Calculators have evolved over centuries from large computing machines into today’s highly functional, pocket-sized devices capable of performing complex computations, graphing multiple lines at once and analyzing graphs of functions. Modern students of math may not realize that the invention of these tools is relatively recent.
Today’s digital screens and easy-to-read graphs of the calculator bear no resemblance to the earliest calculating tools, which featured stone and beads and couldn’t perform computations.
The earliest tool for performing mathematical operations was likely an abacus, which allowed ancients to add and subtract units on a frame. Calculating machines, which hardly resemble today’s calculators, weren’t invented until the 17th century. Even compared to the calculators available as late as the 1970s, graphing calculators are incredibly advanced and perform operations and analysis that would’ve been unimaginable to users of early arithmetic and algebraic calculators.
Graphing calculators are hand-held computers capable of plotting graphs, solving equations and performing analysis on functions. Graphing calculators include a range of capabilities and can typically be programmed to perform various specialized tasks for science and engineering, such as p-value analysis. In addition, graphing calculators often come with charging cables and can be stored in travel cases for easy transportation.
The two major graphing calculator manufacturers are Texas Instruments and Casio. Both manufacture a range of graphing calculators with varying degrees of functionality. Texas Instruments’ calculators are widely known for their unparalleled programmability, while Casio is most commonly known for its durable and reliable products.
Graphing calculators are ubiquitous in math classrooms today, and many courses even require students to purchase one. Additionally, many courses allow graphing calculators as a supplement while students learn to graph equations by hand.
Graphing calculators include all the functionality of a basic scientific calculator, such as arithmetic and algebraic functions, alongside the capability to graph complex equations.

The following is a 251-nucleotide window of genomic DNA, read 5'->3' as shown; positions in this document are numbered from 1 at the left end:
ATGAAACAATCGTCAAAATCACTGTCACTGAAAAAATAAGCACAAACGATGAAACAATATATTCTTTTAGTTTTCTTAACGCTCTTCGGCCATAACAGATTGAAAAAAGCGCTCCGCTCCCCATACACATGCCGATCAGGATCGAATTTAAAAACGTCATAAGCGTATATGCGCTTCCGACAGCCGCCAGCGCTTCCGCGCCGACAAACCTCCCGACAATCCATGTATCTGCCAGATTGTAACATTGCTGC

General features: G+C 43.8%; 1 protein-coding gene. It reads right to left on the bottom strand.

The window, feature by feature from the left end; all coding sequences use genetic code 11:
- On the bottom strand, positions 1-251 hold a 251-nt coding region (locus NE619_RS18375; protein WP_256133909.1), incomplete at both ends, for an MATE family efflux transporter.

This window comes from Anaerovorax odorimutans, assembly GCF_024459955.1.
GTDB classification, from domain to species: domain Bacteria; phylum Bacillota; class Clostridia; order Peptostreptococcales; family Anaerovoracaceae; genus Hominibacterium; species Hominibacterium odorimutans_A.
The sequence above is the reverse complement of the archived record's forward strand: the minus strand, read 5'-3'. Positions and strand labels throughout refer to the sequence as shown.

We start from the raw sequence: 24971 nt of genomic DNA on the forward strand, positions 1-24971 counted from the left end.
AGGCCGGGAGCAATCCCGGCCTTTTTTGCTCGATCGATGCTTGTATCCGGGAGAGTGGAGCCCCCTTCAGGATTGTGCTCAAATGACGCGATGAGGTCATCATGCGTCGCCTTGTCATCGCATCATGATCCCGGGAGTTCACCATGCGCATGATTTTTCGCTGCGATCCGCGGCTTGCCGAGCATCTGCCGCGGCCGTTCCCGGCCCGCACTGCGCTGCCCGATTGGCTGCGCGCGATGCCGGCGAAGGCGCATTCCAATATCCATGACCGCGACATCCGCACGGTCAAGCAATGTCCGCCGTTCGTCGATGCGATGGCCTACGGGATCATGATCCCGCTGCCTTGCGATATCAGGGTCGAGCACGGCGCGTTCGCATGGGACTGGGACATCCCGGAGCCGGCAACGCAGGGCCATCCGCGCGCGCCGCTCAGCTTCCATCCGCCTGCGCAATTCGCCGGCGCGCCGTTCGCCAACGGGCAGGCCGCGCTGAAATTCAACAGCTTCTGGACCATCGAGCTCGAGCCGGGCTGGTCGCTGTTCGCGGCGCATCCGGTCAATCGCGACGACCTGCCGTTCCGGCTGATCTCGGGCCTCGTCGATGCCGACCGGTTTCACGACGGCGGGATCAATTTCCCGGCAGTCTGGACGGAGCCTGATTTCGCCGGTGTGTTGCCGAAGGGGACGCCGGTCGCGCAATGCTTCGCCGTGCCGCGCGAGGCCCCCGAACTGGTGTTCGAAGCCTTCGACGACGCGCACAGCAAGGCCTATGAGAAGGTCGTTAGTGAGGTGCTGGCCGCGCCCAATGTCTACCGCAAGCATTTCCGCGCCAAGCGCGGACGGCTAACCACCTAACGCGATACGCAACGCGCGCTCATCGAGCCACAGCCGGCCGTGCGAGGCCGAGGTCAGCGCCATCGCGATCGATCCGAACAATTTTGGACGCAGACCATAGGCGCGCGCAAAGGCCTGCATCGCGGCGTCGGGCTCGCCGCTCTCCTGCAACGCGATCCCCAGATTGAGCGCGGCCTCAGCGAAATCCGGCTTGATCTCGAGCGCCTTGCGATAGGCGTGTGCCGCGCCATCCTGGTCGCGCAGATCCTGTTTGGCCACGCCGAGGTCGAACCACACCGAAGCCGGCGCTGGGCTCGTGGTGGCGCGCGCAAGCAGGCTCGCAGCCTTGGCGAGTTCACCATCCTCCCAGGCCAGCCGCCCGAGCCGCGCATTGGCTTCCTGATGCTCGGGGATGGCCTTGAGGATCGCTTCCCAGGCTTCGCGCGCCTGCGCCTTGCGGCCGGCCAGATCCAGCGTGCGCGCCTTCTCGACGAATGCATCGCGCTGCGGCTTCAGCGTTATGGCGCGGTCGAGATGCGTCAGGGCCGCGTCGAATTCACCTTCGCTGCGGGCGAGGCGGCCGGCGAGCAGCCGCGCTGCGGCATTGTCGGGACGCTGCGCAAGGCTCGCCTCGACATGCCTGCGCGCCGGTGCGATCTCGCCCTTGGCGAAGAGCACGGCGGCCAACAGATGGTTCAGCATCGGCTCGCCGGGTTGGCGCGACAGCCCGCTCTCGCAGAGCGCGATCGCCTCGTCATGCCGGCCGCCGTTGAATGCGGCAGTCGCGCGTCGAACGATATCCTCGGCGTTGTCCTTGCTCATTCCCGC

One of the most common uses of a graphing calculator is solving multiple equations simultaneously to graph their lines against each other and find their intercepts. This allows students to understand equations both algebraically (by solving for intercepts, for example) and visually (by graphing them).
Apart from displaying graphs of plotted equations, one of the major innovations of the graphing calculator was the ability to compute the sine, cosine and tangent trigonometric functions.
Graphing calculators typically have large screens and digital displays to display multiple lines of calculations or a large section of a graph at once.
Graphing calculators became widely available in the 1980s and quickly became essential tools in calculus and trigonometry classes, replacing basic math machines and earlier versions of calculators. Prior to the invention and mass production of graphing calculators, basic calculators evolved through centuries of innovation.
The first tool invented for mathematical operations was likely the abacus, which is a table of columns featuring beads representing units. The earliest abacus dates back to Sumeria in 2500 B.C. Unfortunately, while the abacus could be used efficiently and quickly for addition and subtraction, it’s a limited device and doesn’t lend itself well to division and multiplication.
In 1617, the Scottish mathematician John Napier came up with the idea of a multiplying table that would assist in performing calculations by representing multiplication operations in multiplication tables inscribed on thin rods.
In 1623, Wilhelm Schickard first conceived of a calculating clock, which consisted of a multiplying device and a mechanism for recording the results of operations.